The opinion of the court was delivered by: Charles F. Eick United States Magistrate Judge
MEMORANDUM OPINION AND ORDER OF REMAND
Pursuant to sentence four of 42 U.S.C. section 405(g), IT IS HEREBY ORDERED that Plaintiff's and Defendant's motions for summary judgment are denied and this matter is remanded for further administrative action consistent with this Opinion.
Plaintiff filed a complaint on May 2, 2012, seeking review of the Commissioner's denial of disability benefits. The parties filed a consent to proceed before a United States Magistrate Judge on November 5, 2012. Plaintiff filed a motion for summary judgment on December 5, 2012. Defendant filed a cross-motion for summary judgment on January 4, 2013. The Court has taken the motions under submission without oral argument. See L.R. 7-15; "Order," filed May 7, 2012.
BACKGROUND AND SUMMARY OF ADMINISTRATIVE DECISION
Plaintiff, a former legal assistant and legal secretary, asserts disability since at least August 27, 2008,*fn1 based on, inter alia, alleged psychiatric problems (Administrative record ("A.R.") 49-50, 56, 64, 181-84, 199-202, 204-05, 214-19, 238, 248). In the administrative proceeding, Plaintiff presented opinion evidence from Dr. Gurmeet Multani, Plaintiff's treating psychiatrist, and Dr. Pamela J. Henderson, Plaintiff's treating psychologist (A.R. 181-84, 199-202, 204-05).
In an April 22, 2010 evaluation, Dr. Multani diagnosed a "Major Depression Episode" (A.R. 183). According to Dr. Multani, Plaintiff suffers from anxiety, depression, "decreased energy," and "poor" concentration (A.R. 181-82). Dr. Multani gave Plaintiff a "guarded" prognosis and opined that Plaintiff is disabled from all employment (A.R. 183-84 ("Patient is unable to carry out tasks and work on goals and issues. Patient should not be able to go for training for work or apprenticeship for eight hours a day")).
In an August 29, 2011 "Medical Opinion," Dr. Henderson stated that "cognitive limitations due to poor concentration preclude effective problem solving, ability to manage detail/complex information, and ability to cope with work stress" (A.R. 205). Dr. Henderson opined that Plaintiff has "no useful ability to function" in most work-related areas (A.R. 204-05). Dr. Henderson believed that Plaintiff's mental impairments would cause her to be absent from work more than four days each month (A.R. 205).
An Administrative Law Judge ("ALJ") found that Plaintiff suffers from a severe "mood disorder," but retains the mental capacity to perform work requiring only "simple, repetitive tasks" (A.R. 14-15). The ALJ relied upon the opinion of consultative examining psychiatrist Dr. Linda M. Smith, who believed Plaintiff has no psychiatric impairment whatsoever (A.R. 17, 144-52). With regard to the contrary opinions of treating physicians Multani and Henderson, the ALJ stated only the following:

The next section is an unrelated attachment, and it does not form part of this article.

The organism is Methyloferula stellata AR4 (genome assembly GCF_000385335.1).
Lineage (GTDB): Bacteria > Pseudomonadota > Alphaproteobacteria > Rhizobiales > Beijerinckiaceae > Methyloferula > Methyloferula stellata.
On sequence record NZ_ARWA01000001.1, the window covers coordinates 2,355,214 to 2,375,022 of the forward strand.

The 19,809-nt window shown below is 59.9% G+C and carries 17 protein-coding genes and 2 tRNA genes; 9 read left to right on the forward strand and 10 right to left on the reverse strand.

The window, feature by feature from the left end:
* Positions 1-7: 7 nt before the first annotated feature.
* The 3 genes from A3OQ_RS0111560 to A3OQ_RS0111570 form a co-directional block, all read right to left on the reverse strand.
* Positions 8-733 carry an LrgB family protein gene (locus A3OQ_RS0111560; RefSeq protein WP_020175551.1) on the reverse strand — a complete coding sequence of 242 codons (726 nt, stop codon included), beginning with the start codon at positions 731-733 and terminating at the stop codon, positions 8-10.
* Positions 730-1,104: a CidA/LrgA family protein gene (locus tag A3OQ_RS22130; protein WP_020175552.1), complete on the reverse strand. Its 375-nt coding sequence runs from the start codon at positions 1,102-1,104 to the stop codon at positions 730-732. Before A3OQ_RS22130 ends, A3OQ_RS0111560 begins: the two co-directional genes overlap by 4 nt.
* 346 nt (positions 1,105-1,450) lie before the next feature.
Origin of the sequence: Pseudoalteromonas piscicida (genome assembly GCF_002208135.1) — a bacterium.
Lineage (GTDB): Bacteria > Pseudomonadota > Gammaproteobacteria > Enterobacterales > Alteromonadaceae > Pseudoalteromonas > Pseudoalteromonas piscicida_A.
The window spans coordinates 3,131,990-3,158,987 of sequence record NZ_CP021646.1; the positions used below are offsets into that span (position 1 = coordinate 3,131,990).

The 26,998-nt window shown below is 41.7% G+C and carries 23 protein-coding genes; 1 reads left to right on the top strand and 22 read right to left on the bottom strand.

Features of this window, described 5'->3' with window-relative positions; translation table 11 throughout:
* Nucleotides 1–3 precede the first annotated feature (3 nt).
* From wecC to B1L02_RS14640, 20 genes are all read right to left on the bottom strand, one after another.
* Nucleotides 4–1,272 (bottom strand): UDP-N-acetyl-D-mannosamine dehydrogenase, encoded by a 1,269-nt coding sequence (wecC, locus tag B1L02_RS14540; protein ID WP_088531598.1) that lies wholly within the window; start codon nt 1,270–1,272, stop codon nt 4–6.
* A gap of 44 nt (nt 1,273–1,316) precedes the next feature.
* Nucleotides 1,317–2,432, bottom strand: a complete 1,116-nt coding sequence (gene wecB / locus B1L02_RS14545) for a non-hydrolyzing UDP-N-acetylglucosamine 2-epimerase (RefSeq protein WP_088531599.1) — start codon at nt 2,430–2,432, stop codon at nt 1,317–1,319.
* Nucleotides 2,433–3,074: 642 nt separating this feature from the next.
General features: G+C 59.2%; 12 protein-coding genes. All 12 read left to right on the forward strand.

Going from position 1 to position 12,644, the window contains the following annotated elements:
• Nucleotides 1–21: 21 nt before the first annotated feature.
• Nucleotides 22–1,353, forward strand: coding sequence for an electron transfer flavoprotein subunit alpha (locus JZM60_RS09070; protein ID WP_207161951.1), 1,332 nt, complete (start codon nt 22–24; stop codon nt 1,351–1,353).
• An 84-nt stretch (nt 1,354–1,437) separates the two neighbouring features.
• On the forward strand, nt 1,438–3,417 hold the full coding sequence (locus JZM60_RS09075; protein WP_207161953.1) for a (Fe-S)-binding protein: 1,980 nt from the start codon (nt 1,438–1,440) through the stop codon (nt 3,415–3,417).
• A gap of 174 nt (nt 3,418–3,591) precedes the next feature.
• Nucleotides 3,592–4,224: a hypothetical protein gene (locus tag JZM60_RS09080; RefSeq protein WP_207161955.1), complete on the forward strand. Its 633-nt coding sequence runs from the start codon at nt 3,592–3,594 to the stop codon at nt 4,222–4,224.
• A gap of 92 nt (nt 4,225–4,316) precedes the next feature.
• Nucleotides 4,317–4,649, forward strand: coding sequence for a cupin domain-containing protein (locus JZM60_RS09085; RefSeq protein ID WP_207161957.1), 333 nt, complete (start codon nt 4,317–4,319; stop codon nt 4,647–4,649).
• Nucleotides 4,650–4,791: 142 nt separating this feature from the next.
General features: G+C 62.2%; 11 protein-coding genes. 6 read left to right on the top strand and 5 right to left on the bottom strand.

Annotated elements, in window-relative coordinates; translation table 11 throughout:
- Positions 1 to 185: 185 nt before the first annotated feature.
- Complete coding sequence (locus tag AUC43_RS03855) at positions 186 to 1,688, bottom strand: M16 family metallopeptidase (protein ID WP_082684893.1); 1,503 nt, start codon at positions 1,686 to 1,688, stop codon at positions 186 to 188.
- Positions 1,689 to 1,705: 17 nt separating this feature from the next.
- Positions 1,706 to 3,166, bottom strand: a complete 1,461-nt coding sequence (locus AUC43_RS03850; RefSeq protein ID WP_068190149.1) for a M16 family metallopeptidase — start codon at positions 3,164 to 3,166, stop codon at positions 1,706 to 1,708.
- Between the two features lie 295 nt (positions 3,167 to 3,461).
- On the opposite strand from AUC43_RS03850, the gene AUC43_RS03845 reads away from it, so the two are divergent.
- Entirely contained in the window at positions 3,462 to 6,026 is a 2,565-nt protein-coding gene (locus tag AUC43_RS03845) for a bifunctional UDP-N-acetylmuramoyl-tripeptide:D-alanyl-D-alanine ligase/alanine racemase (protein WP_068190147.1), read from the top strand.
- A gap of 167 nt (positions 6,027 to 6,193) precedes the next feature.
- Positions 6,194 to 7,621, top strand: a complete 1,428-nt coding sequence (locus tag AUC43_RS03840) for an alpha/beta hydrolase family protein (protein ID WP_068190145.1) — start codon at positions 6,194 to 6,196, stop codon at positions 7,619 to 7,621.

Other treating physician reports suggest the claimant is disabled, but there is no objective evidence of assessments and that of Dr. Multani is mostly anecdotal. On August 29, 2011, Pamela Henderson, Ph.D., completed a medical opinion form at the request of the claimant's representative and the majority of her responses indicated that the claimant has "no useful ability to function." "Her cognitive limitations due to poor concentration preclude effective problem solving, ability to manage detailed/complex information, and ability to cope with work stress." In treating notes from December 2010, Dr. Henderson noted the claimant's mental status evaluation was within normal limits with "memory impairment and suicidal ideation."
The ALJ concluded that, although Plaintiff no longer can perform her past relevant work, there exist other, simpler jobs Plaintiff can perform (A.R. 17-19). The Appeals Council denied review (A.R. 5-7).
Under 42 U.S.C. section 405(g), this Court reviews the Administration's decision to determine if: (1) the Administration's findings are supported by substantial evidence; and (2) the Administration used proper legal standards. See Carmickle v. Commissioner, 533 F.3d 1155, 1159 (9th Cir. 2008); Hoopai v. Astrue, 499 F.3d 1071, 1074 (9th Cir. 2007). Substantial evidence is "such relevant evidence as a reasonable mind might accept as adequate to support a conclusion." Richardson v. ...